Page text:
Entertainment Slowdown Hits Filmmakers’ Bottom Lines
Three major filmed entertainment firms forecast big profit declines in the first quarter, with two saying they fell into the red, as the industry suffers under the weight of a broader slowdown after years of breakneck growth.
The downbeat forecasts sparked a Wednesday selloff for the sector, following the release of forecasts by Beijing Enlight Media Co. Ltd., Huayi Brothers Media Corp. and Zhejiang Talent Television and Film Co. Ltd. after markets closed the previous day. All three firms were down by at least 4% during the trading day, with Enlight, Huayi and Zhejiang Talent ending down 3.7%, 4.1% and 0.12%, respectively.
China has become one of the world’s most lucrative markets for filmed entertainment, propelled by a booming box office and vibrant online video sector. Both have flourished in recent years as the country’s economy boomed and an emerging middle class demanded high quality entertainment.
But a slowing economy has put a crimp on the sector, leading to a rare 8% decline in China’s box office in the first three months of the year, according to recently-listed movie site Maoyan.
“Honestly speaking, the industry as a whole isn’t doing too well,” said a financial analyst who covers the entertainment sector, speaking on condition his name not be used due to company policy. “But you can’t necessarily say that the big drop for these three companies was simply created by a broader industry cooling. There are also elements of project cycles.”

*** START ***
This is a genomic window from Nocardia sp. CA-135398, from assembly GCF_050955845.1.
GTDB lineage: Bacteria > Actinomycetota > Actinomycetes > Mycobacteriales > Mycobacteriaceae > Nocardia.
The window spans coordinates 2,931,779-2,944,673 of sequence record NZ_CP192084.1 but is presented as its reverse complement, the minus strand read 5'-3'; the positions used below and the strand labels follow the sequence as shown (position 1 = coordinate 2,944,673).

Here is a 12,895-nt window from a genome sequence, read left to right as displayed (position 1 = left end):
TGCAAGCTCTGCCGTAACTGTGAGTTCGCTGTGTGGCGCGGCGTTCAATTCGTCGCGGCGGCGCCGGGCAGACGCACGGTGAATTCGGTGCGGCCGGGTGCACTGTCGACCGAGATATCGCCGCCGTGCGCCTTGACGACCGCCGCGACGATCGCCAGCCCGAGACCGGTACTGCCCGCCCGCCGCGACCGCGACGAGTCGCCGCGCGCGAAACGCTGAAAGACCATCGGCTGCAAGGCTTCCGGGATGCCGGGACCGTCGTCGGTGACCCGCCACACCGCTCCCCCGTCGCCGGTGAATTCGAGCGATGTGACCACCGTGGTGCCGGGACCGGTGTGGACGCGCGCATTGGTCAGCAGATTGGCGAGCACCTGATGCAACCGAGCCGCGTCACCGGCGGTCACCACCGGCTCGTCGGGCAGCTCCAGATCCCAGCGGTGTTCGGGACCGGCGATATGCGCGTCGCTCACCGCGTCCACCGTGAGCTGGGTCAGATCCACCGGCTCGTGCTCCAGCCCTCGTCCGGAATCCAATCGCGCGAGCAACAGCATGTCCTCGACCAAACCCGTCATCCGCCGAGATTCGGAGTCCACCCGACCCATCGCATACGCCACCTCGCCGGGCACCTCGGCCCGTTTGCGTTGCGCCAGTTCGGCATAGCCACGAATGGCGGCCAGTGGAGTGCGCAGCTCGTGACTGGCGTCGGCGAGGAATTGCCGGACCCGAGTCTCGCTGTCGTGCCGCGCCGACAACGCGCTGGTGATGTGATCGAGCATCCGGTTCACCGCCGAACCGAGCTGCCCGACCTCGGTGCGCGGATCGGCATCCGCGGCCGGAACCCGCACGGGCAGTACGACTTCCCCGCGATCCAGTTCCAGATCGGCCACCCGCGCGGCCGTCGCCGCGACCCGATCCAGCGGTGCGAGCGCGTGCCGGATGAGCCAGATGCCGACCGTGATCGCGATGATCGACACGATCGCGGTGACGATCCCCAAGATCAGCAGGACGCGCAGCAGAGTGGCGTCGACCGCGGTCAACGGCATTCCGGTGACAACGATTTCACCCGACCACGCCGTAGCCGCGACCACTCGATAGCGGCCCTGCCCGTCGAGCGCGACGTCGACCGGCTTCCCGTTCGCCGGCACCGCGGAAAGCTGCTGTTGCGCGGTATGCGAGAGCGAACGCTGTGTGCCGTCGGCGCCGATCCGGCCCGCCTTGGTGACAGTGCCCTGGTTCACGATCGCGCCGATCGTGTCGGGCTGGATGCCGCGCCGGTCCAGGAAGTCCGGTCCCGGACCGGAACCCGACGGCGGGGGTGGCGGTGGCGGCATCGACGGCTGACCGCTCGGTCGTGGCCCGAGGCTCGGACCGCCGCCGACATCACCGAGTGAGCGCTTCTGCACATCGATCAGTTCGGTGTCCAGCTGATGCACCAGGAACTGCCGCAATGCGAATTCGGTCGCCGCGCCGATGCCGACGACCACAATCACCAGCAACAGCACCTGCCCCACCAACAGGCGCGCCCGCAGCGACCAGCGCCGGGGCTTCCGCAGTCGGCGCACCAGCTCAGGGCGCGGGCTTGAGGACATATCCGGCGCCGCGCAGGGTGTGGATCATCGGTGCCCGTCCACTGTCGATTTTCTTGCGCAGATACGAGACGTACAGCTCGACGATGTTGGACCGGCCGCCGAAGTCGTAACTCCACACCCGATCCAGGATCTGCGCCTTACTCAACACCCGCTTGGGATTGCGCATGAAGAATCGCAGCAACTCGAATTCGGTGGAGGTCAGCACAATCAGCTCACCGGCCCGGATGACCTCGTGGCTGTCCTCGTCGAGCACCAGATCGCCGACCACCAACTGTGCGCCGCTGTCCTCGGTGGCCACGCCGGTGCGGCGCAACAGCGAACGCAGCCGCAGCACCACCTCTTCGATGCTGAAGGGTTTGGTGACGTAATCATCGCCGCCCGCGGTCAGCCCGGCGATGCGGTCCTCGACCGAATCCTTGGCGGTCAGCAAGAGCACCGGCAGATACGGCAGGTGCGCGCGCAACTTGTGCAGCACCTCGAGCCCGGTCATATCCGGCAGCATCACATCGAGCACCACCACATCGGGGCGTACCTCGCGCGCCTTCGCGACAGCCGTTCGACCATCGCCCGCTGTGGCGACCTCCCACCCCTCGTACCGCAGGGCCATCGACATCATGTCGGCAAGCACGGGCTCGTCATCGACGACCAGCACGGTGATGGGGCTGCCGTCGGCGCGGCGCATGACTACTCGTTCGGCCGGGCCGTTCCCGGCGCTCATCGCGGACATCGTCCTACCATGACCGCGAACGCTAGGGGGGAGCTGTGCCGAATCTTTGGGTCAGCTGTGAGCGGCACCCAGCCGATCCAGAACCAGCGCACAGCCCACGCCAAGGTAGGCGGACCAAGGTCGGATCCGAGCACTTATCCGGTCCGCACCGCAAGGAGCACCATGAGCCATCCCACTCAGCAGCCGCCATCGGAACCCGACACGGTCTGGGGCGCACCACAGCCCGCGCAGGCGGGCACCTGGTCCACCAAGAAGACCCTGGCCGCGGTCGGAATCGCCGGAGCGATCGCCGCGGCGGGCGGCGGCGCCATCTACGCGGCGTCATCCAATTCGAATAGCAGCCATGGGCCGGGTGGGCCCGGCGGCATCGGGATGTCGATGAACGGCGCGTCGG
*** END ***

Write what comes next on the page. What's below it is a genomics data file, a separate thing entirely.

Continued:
Among the trio forecasting major earnings declines, Huayi and Zhejiang Talent both said they would fall into the loss column in the first quarter of this year from profitability in the same period of 2018. Huayi forecast it would post a loss of 87 million yuan ($13 million) to 92 million yuan for the quarter, reversing a 259 million yuan profit a year earlier, according to its statement. Zhejiang Talent said it would post a loss of 40 million yuan to 45 million yuan for the period, versus a 24 million yuan profit a year earlier, its statement said.
Enlight was the only company forecasting it would remain in the profit column. But it also forecast its profit would tumble about 95% to between 78 million yuan and 105 million yuan, versus a nearly 2 billion yuan profit in the same period a year earlier, according to its announcement.
All of the firms citied company-specific elements as reasons behind their decline, often tied to the performance of individual films and TV shows in a sector where such performance can vary quite widely. Enlight also cited higher costs, without providing any specifics.
Chinese authorities have been clamping down on tax evasion by the industry, following the high-profile detention of A-list actress of Fan Bingbing last year on such suspicions by her company. That crackdown sent a chill through the industry, with the National Radio and Television Administration registering 11% fewer films and TV series in last year’s third quarter versus the second quarter not long after Fan’s release. Last September alone, the registered number of films and TV series was 286, down from an average of 400 in the earlier months of the year.
Contact reporter Yang Ge (firstname.lastname@example.org)
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